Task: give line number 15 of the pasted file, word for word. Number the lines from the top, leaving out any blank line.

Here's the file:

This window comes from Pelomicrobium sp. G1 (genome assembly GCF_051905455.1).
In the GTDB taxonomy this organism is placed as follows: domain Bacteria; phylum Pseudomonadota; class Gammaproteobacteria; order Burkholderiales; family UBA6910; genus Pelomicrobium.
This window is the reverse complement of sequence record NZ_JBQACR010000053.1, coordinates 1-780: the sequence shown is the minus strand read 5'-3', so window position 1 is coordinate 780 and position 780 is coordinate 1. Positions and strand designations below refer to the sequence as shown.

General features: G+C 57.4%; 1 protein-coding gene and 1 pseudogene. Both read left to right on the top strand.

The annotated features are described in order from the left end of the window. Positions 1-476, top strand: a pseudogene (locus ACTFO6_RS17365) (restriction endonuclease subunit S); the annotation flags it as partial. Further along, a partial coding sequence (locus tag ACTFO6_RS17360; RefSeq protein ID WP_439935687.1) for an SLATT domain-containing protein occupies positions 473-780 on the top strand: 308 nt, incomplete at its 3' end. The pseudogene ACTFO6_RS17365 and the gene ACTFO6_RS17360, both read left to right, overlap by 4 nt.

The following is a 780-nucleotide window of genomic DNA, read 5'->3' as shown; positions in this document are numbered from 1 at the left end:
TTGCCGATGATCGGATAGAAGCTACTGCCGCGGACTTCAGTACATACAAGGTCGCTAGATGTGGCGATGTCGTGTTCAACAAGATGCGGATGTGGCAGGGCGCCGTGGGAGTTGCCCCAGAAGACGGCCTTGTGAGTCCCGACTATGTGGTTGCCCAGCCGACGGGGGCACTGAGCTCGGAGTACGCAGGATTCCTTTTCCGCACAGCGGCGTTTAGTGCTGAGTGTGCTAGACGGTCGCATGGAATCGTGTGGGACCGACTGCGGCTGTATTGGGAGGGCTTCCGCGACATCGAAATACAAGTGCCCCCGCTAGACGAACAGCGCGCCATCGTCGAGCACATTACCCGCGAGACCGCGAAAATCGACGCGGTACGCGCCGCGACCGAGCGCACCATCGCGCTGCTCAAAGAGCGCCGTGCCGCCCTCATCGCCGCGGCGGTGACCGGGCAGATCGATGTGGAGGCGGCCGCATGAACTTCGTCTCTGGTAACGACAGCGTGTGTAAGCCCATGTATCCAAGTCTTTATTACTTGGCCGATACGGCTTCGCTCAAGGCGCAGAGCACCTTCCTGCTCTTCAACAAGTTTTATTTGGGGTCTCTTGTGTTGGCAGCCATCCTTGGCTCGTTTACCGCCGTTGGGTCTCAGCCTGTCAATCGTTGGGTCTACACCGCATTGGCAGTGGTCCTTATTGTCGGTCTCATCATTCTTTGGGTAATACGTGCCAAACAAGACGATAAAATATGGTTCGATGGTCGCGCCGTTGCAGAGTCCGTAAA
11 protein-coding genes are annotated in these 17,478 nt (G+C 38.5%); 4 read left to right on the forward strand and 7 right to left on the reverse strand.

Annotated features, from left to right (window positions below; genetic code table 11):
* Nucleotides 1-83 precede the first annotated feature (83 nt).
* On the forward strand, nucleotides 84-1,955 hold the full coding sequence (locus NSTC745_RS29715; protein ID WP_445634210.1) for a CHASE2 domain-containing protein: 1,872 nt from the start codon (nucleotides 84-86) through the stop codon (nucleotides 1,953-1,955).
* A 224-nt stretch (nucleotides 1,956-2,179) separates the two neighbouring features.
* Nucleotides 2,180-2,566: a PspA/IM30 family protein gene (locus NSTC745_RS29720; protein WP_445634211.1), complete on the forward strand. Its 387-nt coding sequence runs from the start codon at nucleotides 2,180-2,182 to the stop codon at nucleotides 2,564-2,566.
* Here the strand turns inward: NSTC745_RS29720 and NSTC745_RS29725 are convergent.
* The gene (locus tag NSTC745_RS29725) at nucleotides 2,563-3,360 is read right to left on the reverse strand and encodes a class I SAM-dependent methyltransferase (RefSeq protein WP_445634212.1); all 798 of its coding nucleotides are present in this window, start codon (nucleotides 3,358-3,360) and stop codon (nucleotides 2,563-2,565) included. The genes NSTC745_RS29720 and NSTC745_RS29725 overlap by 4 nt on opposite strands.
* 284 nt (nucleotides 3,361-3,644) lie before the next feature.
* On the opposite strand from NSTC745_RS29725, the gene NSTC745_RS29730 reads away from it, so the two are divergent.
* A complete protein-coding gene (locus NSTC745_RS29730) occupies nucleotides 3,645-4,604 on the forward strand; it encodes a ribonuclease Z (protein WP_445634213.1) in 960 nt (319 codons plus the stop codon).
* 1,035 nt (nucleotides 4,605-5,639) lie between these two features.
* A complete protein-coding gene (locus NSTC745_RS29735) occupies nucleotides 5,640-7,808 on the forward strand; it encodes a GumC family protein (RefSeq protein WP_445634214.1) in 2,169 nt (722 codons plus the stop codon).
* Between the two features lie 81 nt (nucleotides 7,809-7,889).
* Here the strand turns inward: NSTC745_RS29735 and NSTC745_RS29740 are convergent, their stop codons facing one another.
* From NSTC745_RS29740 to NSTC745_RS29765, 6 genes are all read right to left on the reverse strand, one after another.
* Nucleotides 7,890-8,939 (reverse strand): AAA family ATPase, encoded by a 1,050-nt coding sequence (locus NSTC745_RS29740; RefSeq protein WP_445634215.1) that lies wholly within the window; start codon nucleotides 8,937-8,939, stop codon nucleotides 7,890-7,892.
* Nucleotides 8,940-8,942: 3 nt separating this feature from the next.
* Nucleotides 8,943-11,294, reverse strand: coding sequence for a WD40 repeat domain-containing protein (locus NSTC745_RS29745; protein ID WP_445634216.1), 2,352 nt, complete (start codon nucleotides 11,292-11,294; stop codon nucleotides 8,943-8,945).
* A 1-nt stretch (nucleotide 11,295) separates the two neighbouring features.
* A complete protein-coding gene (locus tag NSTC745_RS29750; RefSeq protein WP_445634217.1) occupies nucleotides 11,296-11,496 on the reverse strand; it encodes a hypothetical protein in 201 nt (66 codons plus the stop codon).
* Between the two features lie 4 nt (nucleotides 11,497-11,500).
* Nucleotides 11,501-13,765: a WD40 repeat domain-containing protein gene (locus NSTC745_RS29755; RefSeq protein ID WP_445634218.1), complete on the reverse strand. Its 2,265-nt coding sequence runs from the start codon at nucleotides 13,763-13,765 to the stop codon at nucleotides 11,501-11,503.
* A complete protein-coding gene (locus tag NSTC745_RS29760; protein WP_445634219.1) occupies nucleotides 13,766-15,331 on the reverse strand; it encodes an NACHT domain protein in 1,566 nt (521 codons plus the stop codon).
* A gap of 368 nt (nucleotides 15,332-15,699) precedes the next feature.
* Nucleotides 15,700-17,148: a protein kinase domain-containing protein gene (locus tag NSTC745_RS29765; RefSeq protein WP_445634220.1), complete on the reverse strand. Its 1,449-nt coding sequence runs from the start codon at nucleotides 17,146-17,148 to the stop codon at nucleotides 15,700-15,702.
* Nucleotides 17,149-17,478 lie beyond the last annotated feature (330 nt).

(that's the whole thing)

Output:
* The gene (locus tag NSTC745_RS29725) at nucleotides 2,563-3,360 is read right to left on the reverse strand and encodes a class I SAM-dependent methyltransferase (RefSeq protein WP_445634212.1); all 798 of its coding nucleotides are present in this window, start codon (nucleotides 3,358-3,360) and stop codon (nucleotides 2,563-2,565) included. The genes NSTC745_RS29720 and NSTC745_RS29725 overlap by 4 nt on opposite strands.